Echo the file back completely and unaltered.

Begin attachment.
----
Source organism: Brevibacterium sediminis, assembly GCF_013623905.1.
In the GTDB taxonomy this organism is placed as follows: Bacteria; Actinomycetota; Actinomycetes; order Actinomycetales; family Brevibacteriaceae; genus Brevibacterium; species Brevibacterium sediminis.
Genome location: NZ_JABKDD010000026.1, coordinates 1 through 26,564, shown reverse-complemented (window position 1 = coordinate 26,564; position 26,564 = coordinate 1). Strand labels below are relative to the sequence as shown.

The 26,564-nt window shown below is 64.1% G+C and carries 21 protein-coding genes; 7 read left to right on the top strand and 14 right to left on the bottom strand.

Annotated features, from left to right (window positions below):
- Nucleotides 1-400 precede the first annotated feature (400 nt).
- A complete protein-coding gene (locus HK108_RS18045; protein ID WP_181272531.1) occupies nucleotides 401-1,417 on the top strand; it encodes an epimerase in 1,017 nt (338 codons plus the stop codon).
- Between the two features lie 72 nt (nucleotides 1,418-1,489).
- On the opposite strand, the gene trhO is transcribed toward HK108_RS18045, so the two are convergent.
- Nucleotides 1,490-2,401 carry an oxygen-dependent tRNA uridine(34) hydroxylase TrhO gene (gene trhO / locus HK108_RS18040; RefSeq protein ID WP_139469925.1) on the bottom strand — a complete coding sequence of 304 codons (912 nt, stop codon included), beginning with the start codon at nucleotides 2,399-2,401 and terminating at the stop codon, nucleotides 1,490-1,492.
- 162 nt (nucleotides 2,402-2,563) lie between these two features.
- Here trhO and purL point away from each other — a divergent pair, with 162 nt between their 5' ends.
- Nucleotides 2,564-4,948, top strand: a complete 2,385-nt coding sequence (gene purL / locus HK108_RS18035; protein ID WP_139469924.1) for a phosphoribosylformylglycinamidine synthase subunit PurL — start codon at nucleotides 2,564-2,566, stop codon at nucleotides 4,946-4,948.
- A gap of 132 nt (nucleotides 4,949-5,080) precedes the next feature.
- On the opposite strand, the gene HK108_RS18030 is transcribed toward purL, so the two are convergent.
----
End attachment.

Source organism: Brevibacterium sediminis, assembly GCF_013623905.1.
In the GTDB taxonomy this organism is placed as follows: Bacteria; Actinomycetota; Actinomycetes; order Actinomycetales; family Brevibacteriaceae; genus Brevibacterium; species Brevibacterium sediminis.
Genome location: NZ_JABKDD010000026.1, coordinates 1 through 26,564, shown reverse-complemented (window position 1 = coordinate 26,564; position 26,564 = coordinate 1). Strand labels below are relative to the sequence as shown.

The 26,564-nt window shown below is 64.1% G+C and carries 21 protein-coding genes; 7 read left to right on the top strand and 14 right to left on the bottom strand.

Annotated features, from left to right (window positions below):
- Nucleotides 1-400 precede the first annotated feature (400 nt).
- A complete protein-coding gene (locus HK108_RS18045; protein ID WP_181272531.1) occupies nucleotides 401-1,417 on the top strand; it encodes an epimerase in 1,017 nt (338 codons plus the stop codon).
- Between the two features lie 72 nt (nucleotides 1,418-1,489).
- On the opposite strand, the gene trhO is transcribed toward HK108_RS18045, so the two are convergent.
- Nucleotides 1,490-2,401 carry an oxygen-dependent tRNA uridine(34) hydroxylase TrhO gene (gene trhO / locus HK108_RS18040; RefSeq protein ID WP_139469925.1) on the bottom strand — a complete coding sequence of 304 codons (912 nt, stop codon included), beginning with the start codon at nucleotides 2,399-2,401 and terminating at the stop codon, nucleotides 1,490-1,492.
- 162 nt (nucleotides 2,402-2,563) lie between these two features.
- Here trhO and purL point away from each other — a divergent pair, with 162 nt between their 5' ends.
- Nucleotides 2,564-4,948, top strand: a complete 2,385-nt coding sequence (gene purL / locus HK108_RS18035; protein ID WP_139469924.1) for a phosphoribosylformylglycinamidine synthase subunit PurL — start codon at nucleotides 2,564-2,566, stop codon at nucleotides 4,946-4,948.
- A gap of 132 nt (nucleotides 4,949-5,080) precedes the next feature.
- On the opposite strand, the gene HK108_RS18030 is transcribed toward purL, so the two are convergent.